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KoreaScouter

Our summer camp: On a scale of 1 to 10...

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Got back Saturday night from Summer Camp. Four leaders took 12 Scouts from the troop (over 50%, but would have had more if it wasn't for vacations and summer moves). Plus, I had two Scouts and one leader on camp staff.

 

- Five of our six first-time summer campers received their Tenderfoot badges at the closing campfire, and our Scouts earned a total of 43 merit badges. We came home with some partials, but not too many.

 

- Very little homesickness; family night/campfire on Wednesday helped take care of that.

 

- No injuries, and the skeeters weren't too bad.

 

- I advised all our Scouts to do the academic work for their merit badges before leaving for camp, since the camp environment isn't conducive to report writing and bookwork. Guess what? Most of them didn't. Fortunately, we took our troop-owned folding picnic tables, which made the "homework" a little easier.

 

- Best campfire skit: A first-year Scout from another troop took one of the food-handling rubber gloves from dinner, inflated it, taped it to his stomach, and became "UdderMan", a summer camp bovine superhero. We were in stitches! It was original, virtually impromptu, and delivered brilliantly (in good taste, too). I promise you, you will see this lad on television in 15 years.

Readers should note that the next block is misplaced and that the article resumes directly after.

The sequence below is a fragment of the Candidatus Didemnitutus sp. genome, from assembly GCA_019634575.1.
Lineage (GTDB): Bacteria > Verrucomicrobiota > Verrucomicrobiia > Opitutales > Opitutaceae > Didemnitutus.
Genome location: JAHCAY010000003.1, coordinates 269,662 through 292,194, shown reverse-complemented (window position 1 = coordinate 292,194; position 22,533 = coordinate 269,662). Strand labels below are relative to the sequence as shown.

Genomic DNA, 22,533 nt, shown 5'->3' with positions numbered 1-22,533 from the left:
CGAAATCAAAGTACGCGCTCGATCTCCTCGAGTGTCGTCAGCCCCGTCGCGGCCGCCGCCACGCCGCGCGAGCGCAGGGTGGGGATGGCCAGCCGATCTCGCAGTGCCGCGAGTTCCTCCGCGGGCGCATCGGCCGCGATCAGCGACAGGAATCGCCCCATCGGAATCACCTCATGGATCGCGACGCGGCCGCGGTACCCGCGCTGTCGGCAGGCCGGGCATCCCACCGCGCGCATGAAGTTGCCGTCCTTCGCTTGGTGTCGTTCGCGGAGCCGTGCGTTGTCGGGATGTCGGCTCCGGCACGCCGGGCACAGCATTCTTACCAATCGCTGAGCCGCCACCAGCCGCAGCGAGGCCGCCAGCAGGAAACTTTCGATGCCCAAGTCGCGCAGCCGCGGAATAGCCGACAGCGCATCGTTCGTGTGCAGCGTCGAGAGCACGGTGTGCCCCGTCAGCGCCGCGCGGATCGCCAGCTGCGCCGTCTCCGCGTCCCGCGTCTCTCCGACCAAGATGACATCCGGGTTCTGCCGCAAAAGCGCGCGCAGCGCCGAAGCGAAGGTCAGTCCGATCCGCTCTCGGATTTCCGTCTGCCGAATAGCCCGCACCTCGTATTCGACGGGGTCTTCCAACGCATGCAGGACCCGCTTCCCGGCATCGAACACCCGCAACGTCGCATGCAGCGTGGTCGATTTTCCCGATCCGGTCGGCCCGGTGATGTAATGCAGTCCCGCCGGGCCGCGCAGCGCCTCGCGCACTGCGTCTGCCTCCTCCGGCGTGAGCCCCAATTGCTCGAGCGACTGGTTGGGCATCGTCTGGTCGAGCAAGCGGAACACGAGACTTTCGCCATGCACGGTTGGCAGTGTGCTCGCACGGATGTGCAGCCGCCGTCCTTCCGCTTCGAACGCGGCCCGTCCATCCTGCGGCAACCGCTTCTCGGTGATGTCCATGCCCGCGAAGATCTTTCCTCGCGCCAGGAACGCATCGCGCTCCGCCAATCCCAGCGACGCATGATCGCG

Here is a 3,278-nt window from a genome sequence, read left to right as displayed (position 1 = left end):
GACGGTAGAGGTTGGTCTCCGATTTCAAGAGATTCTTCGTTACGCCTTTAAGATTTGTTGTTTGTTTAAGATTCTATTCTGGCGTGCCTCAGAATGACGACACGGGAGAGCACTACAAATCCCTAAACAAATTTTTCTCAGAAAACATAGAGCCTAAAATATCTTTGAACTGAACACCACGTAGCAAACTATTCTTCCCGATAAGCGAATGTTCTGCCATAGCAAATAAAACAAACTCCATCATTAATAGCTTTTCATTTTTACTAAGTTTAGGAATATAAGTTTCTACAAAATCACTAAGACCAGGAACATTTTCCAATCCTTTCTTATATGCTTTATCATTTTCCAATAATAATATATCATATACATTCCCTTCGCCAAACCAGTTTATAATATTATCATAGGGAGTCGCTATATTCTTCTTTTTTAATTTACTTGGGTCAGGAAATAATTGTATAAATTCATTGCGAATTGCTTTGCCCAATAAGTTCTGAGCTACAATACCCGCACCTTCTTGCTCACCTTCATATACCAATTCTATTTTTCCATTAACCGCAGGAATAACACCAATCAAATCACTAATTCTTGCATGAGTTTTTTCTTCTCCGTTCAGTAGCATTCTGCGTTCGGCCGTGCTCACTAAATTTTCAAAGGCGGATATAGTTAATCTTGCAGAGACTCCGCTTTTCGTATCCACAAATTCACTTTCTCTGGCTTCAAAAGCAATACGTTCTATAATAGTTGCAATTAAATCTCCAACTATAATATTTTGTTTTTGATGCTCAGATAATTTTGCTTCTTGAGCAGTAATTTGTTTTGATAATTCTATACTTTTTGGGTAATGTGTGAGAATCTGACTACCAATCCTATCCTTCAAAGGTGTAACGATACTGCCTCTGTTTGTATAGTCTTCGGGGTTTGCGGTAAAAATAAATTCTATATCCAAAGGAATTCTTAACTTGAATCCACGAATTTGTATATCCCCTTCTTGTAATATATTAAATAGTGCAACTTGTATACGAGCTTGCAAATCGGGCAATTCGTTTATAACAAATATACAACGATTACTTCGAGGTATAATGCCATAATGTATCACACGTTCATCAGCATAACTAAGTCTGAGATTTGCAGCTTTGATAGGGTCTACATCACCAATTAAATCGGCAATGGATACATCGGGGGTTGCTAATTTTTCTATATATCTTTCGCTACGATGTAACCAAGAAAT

- First Class Trail portion was a disappointment, despite promised improvements. It was pretty good at TF requirements, but dropped off markedly for 2C and 1C. It didn't follow the schedule in the camp handout, and was arranged so that every Scout had to go to every session, no matter what his personal advancement status was. I've heard of a "station method" of doing FCT, where you have a knot station, a first aid station, a map/compass station, a citizenship station, a nature station, and so on. Have any of you seen this, and how does it work?

 

- We were a little heavy on staff. I say this only because one of my two Scouts on staff spent a lot of time hanging out in our troop campsite...happy to see him, but he seemed "underemployed".

 

- Our dining hall had half the seats it needed. For the first two days, the camp director ran it "boot camp" style (i.e., "throw it down your neck and get out", at high decibel levels). At a leaders meeting, we suggested another method which reduced the stress considerably.

 

- Some Safe Scouting violations; adult tobacco use near Scouts, axe yard compliance when the OA ordeal was chopping firewood, occasional buddy system lapses, adults in youth latrine (inadvertant; we camped in an Army training area complex and soldiers from other training areas who normally use the shower/shave buildings didn't know BSA rules). Again, no injuries or incidents, and with that many "moving parts", slipups are bound to occur; these were not by design. Have any of you seen these things at your camps?